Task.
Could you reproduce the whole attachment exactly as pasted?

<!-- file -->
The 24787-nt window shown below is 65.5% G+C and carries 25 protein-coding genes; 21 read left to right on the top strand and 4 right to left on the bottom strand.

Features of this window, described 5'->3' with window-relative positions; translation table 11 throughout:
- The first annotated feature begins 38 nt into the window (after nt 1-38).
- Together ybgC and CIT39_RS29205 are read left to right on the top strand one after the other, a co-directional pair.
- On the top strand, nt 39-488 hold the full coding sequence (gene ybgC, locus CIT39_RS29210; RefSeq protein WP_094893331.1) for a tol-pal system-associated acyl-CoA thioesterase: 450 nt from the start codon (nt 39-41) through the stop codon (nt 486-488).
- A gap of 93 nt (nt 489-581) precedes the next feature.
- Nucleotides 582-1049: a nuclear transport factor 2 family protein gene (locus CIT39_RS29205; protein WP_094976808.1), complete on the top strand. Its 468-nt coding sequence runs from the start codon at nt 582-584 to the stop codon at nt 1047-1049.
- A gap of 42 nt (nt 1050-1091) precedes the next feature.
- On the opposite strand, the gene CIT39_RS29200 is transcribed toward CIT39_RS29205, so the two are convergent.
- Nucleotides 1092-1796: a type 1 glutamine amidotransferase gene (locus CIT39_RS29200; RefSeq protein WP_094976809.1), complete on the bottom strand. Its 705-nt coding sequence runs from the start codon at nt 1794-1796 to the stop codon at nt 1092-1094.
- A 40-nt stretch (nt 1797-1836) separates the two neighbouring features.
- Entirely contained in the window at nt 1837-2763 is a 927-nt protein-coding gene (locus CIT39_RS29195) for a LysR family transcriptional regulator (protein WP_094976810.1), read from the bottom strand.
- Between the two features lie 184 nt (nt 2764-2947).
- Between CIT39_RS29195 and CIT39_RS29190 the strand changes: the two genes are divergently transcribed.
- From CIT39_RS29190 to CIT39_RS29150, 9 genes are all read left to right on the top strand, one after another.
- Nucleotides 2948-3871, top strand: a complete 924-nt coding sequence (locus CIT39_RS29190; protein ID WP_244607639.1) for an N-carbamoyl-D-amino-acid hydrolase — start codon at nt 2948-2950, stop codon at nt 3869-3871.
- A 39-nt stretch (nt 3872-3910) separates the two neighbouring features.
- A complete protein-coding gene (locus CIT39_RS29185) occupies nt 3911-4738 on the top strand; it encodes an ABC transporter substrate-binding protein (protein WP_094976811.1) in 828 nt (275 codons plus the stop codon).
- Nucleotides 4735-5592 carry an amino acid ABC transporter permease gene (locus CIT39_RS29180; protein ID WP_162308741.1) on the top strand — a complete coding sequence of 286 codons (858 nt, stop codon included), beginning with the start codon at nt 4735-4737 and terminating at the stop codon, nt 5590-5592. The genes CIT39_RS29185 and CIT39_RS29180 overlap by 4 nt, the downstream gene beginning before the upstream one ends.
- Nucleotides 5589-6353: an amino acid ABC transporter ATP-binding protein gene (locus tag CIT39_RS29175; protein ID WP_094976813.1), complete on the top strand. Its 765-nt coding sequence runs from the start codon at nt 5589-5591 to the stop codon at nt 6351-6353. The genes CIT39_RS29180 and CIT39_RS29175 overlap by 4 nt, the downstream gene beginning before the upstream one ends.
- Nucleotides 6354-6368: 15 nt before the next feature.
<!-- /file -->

The 24787-nt window shown below is 65.5% G+C and carries 25 protein-coding genes; 21 read left to right on the top strand and 4 right to left on the bottom strand.

Features of this window, described 5'->3' with window-relative positions; translation table 11 throughout:
- The first annotated feature begins 38 nt into the window (after nt 1-38).
- Together ybgC and CIT39_RS29205 are read left to right on the top strand one after the other, a co-directional pair.
- On the top strand, nt 39-488 hold the full coding sequence (gene ybgC, locus CIT39_RS29210; RefSeq protein WP_094893331.1) for a tol-pal system-associated acyl-CoA thioesterase: 450 nt from the start codon (nt 39-41) through the stop codon (nt 486-488).
- A gap of 93 nt (nt 489-581) precedes the next feature.
- Nucleotides 582-1049: a nuclear transport factor 2 family protein gene (locus CIT39_RS29205; protein WP_094976808.1), complete on the top strand. Its 468-nt coding sequence runs from the start codon at nt 582-584 to the stop codon at nt 1047-1049.
- A gap of 42 nt (nt 1050-1091) precedes the next feature.
- On the opposite strand, the gene CIT39_RS29200 is transcribed toward CIT39_RS29205, so the two are convergent.
- Nucleotides 1092-1796: a type 1 glutamine amidotransferase gene (locus CIT39_RS29200; RefSeq protein WP_094976809.1), complete on the bottom strand. Its 705-nt coding sequence runs from the start codon at nt 1794-1796 to the stop codon at nt 1092-1094.
- A 40-nt stretch (nt 1797-1836) separates the two neighbouring features.
- Entirely contained in the window at nt 1837-2763 is a 927-nt protein-coding gene (locus CIT39_RS29195) for a LysR family transcriptional regulator (protein WP_094976810.1), read from the bottom strand.
- Between the two features lie 184 nt (nt 2764-2947).
- Between CIT39_RS29195 and CIT39_RS29190 the strand changes: the two genes are divergently transcribed.
- From CIT39_RS29190 to CIT39_RS29150, 9 genes are all read left to right on the top strand, one after another.
- Nucleotides 2948-3871, top strand: a complete 924-nt coding sequence (locus CIT39_RS29190; protein ID WP_244607639.1) for an N-carbamoyl-D-amino-acid hydrolase — start codon at nt 2948-2950, stop codon at nt 3869-3871.
- A 39-nt stretch (nt 3872-3910) separates the two neighbouring features.
- A complete protein-coding gene (locus CIT39_RS29185) occupies nt 3911-4738 on the top strand; it encodes an ABC transporter substrate-binding protein (protein WP_094976811.1) in 828 nt (275 codons plus the stop codon).
- Nucleotides 4735-5592 carry an amino acid ABC transporter permease gene (locus CIT39_RS29180; protein ID WP_162308741.1) on the top strand — a complete coding sequence of 286 codons (858 nt, stop codon included), beginning with the start codon at nt 4735-4737 and terminating at the stop codon, nt 5590-5592. The genes CIT39_RS29185 and CIT39_RS29180 overlap by 4 nt, the downstream gene beginning before the upstream one ends.
- Nucleotides 5589-6353: an amino acid ABC transporter ATP-binding protein gene (locus tag CIT39_RS29175; protein ID WP_094976813.1), complete on the top strand. Its 765-nt coding sequence runs from the start codon at nt 5589-5591 to the stop codon at nt 6351-6353. The genes CIT39_RS29180 and CIT39_RS29175 overlap by 4 nt, the downstream gene beginning before the upstream one ends.
- Nucleotides 6354-6368: 15 nt before the next feature.